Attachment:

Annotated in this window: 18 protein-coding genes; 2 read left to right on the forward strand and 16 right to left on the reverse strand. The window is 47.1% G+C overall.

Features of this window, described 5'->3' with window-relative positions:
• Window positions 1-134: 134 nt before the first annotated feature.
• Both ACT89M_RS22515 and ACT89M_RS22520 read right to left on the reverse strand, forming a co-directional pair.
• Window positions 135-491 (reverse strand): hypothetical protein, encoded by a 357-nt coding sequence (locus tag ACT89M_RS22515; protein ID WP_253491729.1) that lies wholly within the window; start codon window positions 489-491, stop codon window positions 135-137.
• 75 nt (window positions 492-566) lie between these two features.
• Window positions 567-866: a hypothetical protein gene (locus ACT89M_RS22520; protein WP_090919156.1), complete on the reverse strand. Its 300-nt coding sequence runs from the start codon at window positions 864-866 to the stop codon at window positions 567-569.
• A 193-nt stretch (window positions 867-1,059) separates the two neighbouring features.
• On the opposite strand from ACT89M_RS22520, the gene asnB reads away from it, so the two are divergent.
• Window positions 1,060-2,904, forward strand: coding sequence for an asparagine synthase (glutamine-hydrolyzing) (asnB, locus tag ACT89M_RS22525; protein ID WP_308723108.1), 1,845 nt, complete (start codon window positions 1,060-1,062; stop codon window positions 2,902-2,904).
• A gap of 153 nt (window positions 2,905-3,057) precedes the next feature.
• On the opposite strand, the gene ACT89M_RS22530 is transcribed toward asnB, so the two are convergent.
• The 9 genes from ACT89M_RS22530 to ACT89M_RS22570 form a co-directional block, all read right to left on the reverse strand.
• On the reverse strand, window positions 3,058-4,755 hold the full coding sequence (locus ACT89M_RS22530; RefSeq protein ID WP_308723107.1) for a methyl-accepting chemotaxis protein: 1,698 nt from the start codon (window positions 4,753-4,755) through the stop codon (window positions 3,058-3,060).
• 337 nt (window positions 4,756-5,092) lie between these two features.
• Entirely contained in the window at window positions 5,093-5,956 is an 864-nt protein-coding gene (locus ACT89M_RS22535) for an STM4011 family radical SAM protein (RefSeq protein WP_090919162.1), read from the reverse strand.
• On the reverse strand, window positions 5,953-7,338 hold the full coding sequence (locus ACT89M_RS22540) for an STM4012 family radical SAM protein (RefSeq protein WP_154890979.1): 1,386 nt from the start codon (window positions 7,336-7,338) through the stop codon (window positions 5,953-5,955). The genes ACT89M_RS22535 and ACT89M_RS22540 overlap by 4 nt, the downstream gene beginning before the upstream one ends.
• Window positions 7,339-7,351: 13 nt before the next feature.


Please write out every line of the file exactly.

Annotated in this window: 18 protein-coding genes; 2 read left to right on the forward strand and 16 right to left on the reverse strand. The window is 47.1% G+C overall.

Features of this window, described 5'->3' with window-relative positions:
• Window positions 1-134: 134 nt before the first annotated feature.
• Both ACT89M_RS22515 and ACT89M_RS22520 read right to left on the reverse strand, forming a co-directional pair.
• Window positions 135-491 (reverse strand): hypothetical protein, encoded by a 357-nt coding sequence (locus tag ACT89M_RS22515; protein ID WP_253491729.1) that lies wholly within the window; start codon window positions 489-491, stop codon window positions 135-137.
• 75 nt (window positions 492-566) lie between these two features.
• Window positions 567-866: a hypothetical protein gene (locus ACT89M_RS22520; protein WP_090919156.1), complete on the reverse strand. Its 300-nt coding sequence runs from the start codon at window positions 864-866 to the stop codon at window positions 567-569.
• A 193-nt stretch (window positions 867-1,059) separates the two neighbouring features.
• On the opposite strand from ACT89M_RS22520, the gene asnB reads away from it, so the two are divergent.
• Window positions 1,060-2,904, forward strand: coding sequence for an asparagine synthase (glutamine-hydrolyzing) (asnB, locus tag ACT89M_RS22525; protein ID WP_308723108.1), 1,845 nt, complete (start codon window positions 1,060-1,062; stop codon window positions 2,902-2,904).
• A gap of 153 nt (window positions 2,905-3,057) precedes the next feature.
• On the opposite strand, the gene ACT89M_RS22530 is transcribed toward asnB, so the two are convergent.
• The 9 genes from ACT89M_RS22530 to ACT89M_RS22570 form a co-directional block, all read right to left on the reverse strand.
• On the reverse strand, window positions 3,058-4,755 hold the full coding sequence (locus ACT89M_RS22530; RefSeq protein ID WP_308723107.1) for a methyl-accepting chemotaxis protein: 1,698 nt from the start codon (window positions 4,753-4,755) through the stop codon (window positions 3,058-3,060).
• 337 nt (window positions 4,756-5,092) lie between these two features.
• Entirely contained in the window at window positions 5,093-5,956 is an 864-nt protein-coding gene (locus ACT89M_RS22535) for an STM4011 family radical SAM protein (RefSeq protein WP_090919162.1), read from the reverse strand.
• On the reverse strand, window positions 5,953-7,338 hold the full coding sequence (locus ACT89M_RS22540) for an STM4012 family radical SAM protein (RefSeq protein WP_154890979.1): 1,386 nt from the start codon (window positions 7,336-7,338) through the stop codon (window positions 5,953-5,955). The genes ACT89M_RS22535 and ACT89M_RS22540 overlap by 4 nt, the downstream gene beginning before the upstream one ends.
• Window positions 7,339-7,351: 13 nt before the next feature.